Andy Murray - 2011 Shanghai Rolex Masters - Day 6

Overshadowed by plotlines like the ascendancy of Djokovic and the decline of Federer is the singular season of contradictions alternately enjoyed and suffered by Andy Murray.   Sometimes heroic and sometimes humiliated, Murray reached semifinals at all of the year’s last three majors consecutively for the first time in his career—yet fell more or less routinely to the same player at all of them.  The Scot inflicted one of the only two blemishes on Djokovic’s 2011 record—yet absorbed an ignominious annihilation in their most significant meeting, at the Australian Open.  But the starkest and strangest dichotomy of all springs from his record at hard-court Masters 1000 tournaments, which will stand at two titles and three opening-round losses if he wins on Sunday.  The defending champion in Shanghai, Murray seeks to sweep the ATP Asian season with a third consecutive hard-court title in a season during which he lost five consecutive hard-court matches.

Since Madrid eleven tournaments ago, though, the world #4 has lost only one match to an opponent other than Djokovic or Nadal, whose rivalry may now have paused until the Australian Open.  Instead of a top-two opponent, the ambitious David Ferrer now positions himself between Murray and not only an eighth Masters shield but the #3 ranking.  The Scot has won all of their hard-court meetings and thrashed Ferrer comprehensively in a Tokyo semifinal just eight days ago, when he stayed more consistent and intelligent in the extended rallies.  More impressive this week, the third seed has rallied from one-set deficits in three consecutive matches to reach his second Masters 1000 final of the season, so he will not falter mentally under early adversity.  In a statistic from which Isner could take pride, Ferrer has not lost his serve for eight consecutive sets while registering 37 consecutive holds.  In Tokyo, a key reason behind Murray’s dominance lay in the disparity between their serves, an advantage that may not hold on Sunday against the suddenly serve-slashing Spaniard.  On the other hand, the puny returns of Roddick and Lopez often transform average servers into leviathans at the notch.  Also uncharacteristic of the clay-based grinder whom we know as Ferrer was his surprisingly effective movement into the forecourt and generally efficient volleys, although he did miss a key volley when facing set point against Lopez.  Adjusting to the slick DecoTurf surface with creditable aplomb, the world #5 showed that his game may conceal more variety than we associate with it.  This thought begs the question of why Ferrer has settled into a relatively passive playing style, which has crippled him against the ATP elite, but this self-deprecating figure may lack the inner confidence necessary to execute more aggressive tennis under pressure.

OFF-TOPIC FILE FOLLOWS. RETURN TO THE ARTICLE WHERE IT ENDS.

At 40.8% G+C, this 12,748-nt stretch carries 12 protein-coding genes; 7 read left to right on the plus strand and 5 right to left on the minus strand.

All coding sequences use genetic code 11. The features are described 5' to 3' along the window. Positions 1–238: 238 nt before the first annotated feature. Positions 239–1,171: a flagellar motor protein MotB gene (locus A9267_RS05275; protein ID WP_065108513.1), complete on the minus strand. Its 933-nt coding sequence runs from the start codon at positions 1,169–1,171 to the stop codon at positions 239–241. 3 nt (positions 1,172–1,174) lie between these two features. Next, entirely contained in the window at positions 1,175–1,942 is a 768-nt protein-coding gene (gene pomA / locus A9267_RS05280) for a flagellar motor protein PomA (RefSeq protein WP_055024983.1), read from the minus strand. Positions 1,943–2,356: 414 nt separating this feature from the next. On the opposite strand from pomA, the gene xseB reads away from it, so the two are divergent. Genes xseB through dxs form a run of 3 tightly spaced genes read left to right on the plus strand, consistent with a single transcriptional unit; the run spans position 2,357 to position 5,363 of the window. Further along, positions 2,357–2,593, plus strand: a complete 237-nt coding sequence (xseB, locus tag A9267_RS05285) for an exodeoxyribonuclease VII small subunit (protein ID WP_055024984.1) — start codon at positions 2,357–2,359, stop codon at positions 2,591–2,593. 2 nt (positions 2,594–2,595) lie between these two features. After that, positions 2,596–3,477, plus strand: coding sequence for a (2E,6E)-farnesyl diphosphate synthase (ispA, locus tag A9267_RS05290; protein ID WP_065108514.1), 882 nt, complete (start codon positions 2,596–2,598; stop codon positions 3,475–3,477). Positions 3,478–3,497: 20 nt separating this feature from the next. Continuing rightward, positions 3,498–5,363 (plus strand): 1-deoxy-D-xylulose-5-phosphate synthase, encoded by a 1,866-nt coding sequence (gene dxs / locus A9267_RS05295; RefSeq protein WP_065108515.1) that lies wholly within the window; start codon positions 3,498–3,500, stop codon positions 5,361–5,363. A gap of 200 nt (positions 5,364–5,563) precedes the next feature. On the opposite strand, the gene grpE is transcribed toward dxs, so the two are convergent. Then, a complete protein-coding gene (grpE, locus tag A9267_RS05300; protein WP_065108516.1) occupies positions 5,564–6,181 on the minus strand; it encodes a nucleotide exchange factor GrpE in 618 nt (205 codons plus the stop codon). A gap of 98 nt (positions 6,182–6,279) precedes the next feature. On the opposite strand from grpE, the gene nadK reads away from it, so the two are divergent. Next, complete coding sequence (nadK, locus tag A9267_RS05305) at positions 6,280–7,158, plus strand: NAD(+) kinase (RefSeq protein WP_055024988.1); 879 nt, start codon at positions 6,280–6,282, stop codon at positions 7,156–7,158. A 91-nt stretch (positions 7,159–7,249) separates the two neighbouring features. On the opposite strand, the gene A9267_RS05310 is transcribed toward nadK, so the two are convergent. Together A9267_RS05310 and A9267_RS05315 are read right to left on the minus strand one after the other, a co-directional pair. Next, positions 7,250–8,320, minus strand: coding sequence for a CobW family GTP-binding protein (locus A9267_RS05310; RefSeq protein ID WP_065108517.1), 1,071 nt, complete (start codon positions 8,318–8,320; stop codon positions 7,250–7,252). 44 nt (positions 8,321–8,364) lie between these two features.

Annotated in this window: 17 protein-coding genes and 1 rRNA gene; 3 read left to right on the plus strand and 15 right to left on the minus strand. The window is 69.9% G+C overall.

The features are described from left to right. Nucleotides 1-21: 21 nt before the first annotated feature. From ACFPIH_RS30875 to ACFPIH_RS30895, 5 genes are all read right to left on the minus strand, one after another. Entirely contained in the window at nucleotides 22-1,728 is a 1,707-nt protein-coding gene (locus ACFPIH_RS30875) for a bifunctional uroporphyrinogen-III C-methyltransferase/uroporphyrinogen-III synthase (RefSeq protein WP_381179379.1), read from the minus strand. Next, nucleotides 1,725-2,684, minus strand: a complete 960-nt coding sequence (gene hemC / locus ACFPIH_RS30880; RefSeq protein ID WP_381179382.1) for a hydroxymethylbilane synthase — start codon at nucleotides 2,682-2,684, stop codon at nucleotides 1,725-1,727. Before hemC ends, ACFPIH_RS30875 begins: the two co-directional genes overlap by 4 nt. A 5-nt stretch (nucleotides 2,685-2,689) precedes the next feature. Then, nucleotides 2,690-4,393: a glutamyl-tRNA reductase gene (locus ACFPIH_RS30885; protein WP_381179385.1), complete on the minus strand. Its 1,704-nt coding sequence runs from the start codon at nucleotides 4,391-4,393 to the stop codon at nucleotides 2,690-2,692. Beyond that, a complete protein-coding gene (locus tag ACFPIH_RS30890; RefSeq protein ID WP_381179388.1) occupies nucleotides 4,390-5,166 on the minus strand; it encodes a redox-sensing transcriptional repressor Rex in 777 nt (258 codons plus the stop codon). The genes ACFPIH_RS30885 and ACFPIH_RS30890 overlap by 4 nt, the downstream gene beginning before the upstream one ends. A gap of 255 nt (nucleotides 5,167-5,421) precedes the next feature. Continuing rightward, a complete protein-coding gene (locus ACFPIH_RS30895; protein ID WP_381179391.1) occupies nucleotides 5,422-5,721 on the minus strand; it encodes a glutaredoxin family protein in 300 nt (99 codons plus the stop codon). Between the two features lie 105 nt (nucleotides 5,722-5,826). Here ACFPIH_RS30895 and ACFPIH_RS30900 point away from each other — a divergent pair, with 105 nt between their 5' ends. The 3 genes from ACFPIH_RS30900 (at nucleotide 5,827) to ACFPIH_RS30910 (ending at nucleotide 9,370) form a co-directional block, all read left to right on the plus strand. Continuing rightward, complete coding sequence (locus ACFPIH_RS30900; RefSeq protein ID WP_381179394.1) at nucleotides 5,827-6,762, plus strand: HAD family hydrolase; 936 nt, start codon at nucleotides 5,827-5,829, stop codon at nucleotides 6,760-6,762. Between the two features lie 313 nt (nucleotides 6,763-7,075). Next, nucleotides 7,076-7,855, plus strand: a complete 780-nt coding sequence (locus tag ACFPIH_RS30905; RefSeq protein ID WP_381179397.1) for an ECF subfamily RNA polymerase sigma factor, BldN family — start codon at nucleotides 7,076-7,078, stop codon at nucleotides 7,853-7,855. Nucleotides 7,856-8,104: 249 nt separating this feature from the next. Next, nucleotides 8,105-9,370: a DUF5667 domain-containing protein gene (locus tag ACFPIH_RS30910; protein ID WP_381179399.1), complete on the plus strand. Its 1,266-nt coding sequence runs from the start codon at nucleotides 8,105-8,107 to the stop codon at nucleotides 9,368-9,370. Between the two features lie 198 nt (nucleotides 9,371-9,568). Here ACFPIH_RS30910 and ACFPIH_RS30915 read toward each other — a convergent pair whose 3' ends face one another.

Often critiqued for similar reasons, Murray generally has stayed content in Shanghai to unfold his trademark brand of high-percentage, low-risk tennis.  Facing no opponent more notable than Wawrinka, he enjoyed the rare gift of facing two opponents outside the top 30 in the quarterfinal and semifinal of a Masters 1000 event.  Unlike Ferrer, who may arrive a little jaded from three straight three-setters, Murray should bring ample reserves of energy to their clash.  He needed a set to summon the willpower to leave his comfort zone in the Tokyo final against Nadal, and he may need a lesser leap of faith in himself here if Nadal’s compatriot continues to shine even in the traditionally weaker areas of his game.  Far different from their Tokyo meeting was an Australian Open semifinal in which the Spaniard came within a point of a two-set lead over the Scot, trumpeting his danger

Winless in Slam finals and thoroughly feckless on those stages, Murray has compiled quite the opposite sort of record in Masters 1000 finals:  7-1, with his only loss to Nadal.  Determined to attain the #3 ranking this year, he has extracted vital motivation from that mission throughout the last few weeks, when his rivals have not found any such goal to grasp.  The defending champion of Shanghai surpassed Federer on the court in last year’s final and likely will surpass him in the rankings after this year’s final, squeezing all of the juice that he can from the meager fruits of fall.